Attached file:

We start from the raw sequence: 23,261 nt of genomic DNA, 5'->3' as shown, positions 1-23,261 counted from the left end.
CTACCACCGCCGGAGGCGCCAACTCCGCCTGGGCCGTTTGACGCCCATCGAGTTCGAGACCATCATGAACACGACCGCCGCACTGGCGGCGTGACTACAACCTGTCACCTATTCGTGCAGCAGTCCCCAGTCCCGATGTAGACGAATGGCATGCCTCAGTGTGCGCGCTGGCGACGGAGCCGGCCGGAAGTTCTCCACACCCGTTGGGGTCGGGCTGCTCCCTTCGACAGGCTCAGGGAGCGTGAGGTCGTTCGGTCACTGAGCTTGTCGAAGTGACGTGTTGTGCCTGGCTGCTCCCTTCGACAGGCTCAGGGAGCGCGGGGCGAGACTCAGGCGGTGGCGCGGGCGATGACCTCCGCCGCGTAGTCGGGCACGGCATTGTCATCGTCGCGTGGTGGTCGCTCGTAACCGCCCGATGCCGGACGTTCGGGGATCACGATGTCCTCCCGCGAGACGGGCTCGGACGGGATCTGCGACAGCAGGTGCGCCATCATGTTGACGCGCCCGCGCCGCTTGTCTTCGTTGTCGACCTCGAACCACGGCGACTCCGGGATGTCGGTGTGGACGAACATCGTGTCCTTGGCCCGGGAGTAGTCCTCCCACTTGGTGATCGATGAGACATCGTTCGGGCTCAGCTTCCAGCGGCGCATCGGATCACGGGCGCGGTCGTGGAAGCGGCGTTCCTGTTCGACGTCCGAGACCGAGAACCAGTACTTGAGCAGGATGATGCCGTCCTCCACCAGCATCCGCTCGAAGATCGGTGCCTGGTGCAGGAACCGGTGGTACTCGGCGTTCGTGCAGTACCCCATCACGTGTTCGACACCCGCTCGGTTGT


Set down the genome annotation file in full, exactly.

We start from the raw sequence: 23,261 nt of genomic DNA, 5'->3' as shown, positions 1-23,261 counted from the left end.
CTACCACCGCCGGAGGCGCCAACTCCGCCTGGGCCGTTTGACGCCCATCGAGTTCGAGACCATCATGAACACGACCGCCGCACTGGCGGCGTGACTACAACCTGTCACCTATTCGTGCAGCAGTCCCCAGTCCCGATGTAGACGAATGGCATGCCTCAGTGTGCGCGCTGGCGACGGAGCCGGCCGGAAGTTCTCCACACCCGTTGGGGTCGGGCTGCTCCCTTCGACAGGCTCAGGGAGCGTGAGGTCGTTCGGTCACTGAGCTTGTCGAAGTGACGTGTTGTGCCTGGCTGCTCCCTTCGACAGGCTCAGGGAGCGCGGGGCGAGACTCAGGCGGTGGCGCGGGCGATGACCTCCGCCGCGTAGTCGGGCACGGCATTGTCATCGTCGCGTGGTGGTCGCTCGTAACCGCCCGATGCCGGACGTTCGGGGATCACGATGTCCTCCCGCGAGACGGGCTCGGACGGGATCTGCGACAGCAGGTGCGCCATCATGTTGACGCGCCCGCGCCGCTTGTCTTCGTTGTCGACCTCGAACCACGGCGACTCCGGGATGTCGGTGTGGACGAACATCGTGTCCTTGGCCCGGGAGTAGTCCTCCCACTTGGTGATCGATGAGACATCGTTCGGGCTCAGCTTCCAGCGGCGCATCGGATCACGGGCGCGGTCGTGGAAGCGGCGTTCCTGTTCGACGTCCGAGACCGAGAACCAGTACTTGAGCAGGATGATGCCGTCCTCCACCAGCATCCGCTCGAAGATCGGTGCCTGGTGCAGGAACCGGTGGTACTCGGCGTTCGTGCAGTACCCCATCACGTGTTCGACACCCGCTCGGTTGT